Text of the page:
Both VW and the VZBV said while “discussions are at a very early stage, and there is no guarantee” of a settlement, they hoped to find a “pragmatic solution for the benefit of the customer”.
Around 400,000 diesel owners have joined a mass lawsuit against Volkswagen over the group’s 2011 admission to emissions cheating affecting 11 million vehicles worldwide.
VW and subsidiaries built so-called “defeat devices” into engine control software, designed to make them appear less polluting in the lab than in real driving conditions.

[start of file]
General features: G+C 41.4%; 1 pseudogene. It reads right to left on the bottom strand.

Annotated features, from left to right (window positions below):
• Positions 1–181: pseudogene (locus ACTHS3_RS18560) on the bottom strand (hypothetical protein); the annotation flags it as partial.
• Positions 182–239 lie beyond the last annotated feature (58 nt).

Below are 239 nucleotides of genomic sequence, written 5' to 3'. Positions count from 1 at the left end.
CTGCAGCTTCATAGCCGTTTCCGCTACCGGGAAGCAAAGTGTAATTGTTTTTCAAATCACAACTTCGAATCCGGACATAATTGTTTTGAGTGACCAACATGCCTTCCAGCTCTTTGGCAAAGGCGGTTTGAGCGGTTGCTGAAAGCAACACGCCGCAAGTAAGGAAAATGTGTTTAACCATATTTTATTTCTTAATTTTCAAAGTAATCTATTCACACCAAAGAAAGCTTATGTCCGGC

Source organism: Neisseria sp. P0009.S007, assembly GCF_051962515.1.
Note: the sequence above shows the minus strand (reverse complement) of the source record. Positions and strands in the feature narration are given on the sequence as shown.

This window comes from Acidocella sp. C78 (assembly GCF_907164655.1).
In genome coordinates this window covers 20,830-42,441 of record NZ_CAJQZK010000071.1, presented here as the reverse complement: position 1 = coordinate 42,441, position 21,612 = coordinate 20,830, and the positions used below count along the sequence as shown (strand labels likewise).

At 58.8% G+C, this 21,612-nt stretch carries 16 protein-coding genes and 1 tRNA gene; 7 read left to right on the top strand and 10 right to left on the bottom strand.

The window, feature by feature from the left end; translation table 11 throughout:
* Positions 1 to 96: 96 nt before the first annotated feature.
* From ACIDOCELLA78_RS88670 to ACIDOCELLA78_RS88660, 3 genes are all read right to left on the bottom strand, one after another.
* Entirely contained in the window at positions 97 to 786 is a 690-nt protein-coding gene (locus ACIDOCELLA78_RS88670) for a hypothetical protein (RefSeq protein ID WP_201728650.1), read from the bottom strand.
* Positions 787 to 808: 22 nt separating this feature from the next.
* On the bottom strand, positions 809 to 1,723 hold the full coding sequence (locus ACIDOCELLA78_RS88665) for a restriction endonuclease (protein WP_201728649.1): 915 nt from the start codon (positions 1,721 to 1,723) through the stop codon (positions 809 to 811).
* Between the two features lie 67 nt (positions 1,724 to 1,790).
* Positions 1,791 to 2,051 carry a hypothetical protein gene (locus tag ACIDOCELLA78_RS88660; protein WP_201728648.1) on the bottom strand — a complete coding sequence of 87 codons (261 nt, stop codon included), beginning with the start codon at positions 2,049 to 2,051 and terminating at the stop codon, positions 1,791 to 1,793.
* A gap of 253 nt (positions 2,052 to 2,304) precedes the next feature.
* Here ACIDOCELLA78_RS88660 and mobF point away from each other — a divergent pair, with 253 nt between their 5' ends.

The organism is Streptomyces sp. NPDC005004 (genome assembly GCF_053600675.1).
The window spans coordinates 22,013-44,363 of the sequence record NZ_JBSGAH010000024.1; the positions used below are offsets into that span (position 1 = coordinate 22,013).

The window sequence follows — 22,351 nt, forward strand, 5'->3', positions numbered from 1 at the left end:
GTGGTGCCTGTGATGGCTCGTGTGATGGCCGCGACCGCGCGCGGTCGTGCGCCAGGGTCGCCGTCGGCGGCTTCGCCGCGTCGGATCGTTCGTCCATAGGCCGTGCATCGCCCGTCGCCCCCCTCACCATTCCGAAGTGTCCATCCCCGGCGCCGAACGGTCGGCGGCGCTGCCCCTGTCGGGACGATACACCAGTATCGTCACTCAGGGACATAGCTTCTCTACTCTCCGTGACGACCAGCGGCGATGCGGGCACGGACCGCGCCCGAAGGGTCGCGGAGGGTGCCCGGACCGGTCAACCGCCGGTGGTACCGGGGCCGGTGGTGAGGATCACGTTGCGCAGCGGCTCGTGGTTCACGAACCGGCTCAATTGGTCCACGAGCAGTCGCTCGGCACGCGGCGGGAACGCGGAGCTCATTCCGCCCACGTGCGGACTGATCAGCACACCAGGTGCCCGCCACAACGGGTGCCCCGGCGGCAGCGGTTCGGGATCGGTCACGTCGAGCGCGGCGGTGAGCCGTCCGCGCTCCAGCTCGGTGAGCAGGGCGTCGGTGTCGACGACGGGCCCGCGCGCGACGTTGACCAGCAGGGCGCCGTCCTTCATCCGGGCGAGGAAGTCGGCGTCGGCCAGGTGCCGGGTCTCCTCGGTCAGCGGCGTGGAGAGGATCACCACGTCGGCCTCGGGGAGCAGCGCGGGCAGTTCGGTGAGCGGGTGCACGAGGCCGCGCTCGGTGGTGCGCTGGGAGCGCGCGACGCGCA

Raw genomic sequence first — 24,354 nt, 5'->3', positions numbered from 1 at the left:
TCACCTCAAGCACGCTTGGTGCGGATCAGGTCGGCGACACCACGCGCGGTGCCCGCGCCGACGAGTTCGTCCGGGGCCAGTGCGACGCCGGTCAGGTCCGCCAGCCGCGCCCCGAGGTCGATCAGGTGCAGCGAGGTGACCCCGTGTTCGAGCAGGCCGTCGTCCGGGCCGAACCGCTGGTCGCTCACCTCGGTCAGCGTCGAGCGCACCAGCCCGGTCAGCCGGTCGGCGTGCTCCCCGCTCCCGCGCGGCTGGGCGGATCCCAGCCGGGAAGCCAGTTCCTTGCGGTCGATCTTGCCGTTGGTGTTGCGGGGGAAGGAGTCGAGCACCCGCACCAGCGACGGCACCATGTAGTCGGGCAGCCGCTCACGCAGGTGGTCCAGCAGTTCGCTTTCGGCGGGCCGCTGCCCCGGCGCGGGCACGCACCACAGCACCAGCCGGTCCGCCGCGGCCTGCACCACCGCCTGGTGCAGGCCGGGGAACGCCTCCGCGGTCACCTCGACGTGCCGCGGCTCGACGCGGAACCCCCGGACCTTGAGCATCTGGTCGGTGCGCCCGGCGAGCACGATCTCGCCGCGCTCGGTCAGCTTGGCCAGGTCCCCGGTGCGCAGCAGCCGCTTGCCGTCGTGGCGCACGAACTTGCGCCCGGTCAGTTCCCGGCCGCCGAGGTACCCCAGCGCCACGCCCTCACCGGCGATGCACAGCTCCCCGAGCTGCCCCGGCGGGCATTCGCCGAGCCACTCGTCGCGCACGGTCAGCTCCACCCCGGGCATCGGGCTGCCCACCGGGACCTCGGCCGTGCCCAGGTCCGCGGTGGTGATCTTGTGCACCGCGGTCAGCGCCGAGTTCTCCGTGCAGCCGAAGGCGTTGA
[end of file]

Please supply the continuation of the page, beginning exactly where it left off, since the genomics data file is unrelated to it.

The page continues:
The fallout from the so-called “dieselgate” fraud has cost the company over 30 billion euros ($33.6 billion).
Most of that has gone in fines, buybacks and compensation payouts in the United State, with much milder consequences in Europe and VW’s home market Germany.
Even with a new form of mass lawsuit introduced in response to the crisis, the slow court process means German diesel drivers faced years of waiting and uncertainty over whether they would ever be compensated.
A settlement offer would be valid if accepted by at least 70 percent of the plaintiffs, the VZBV said on its website.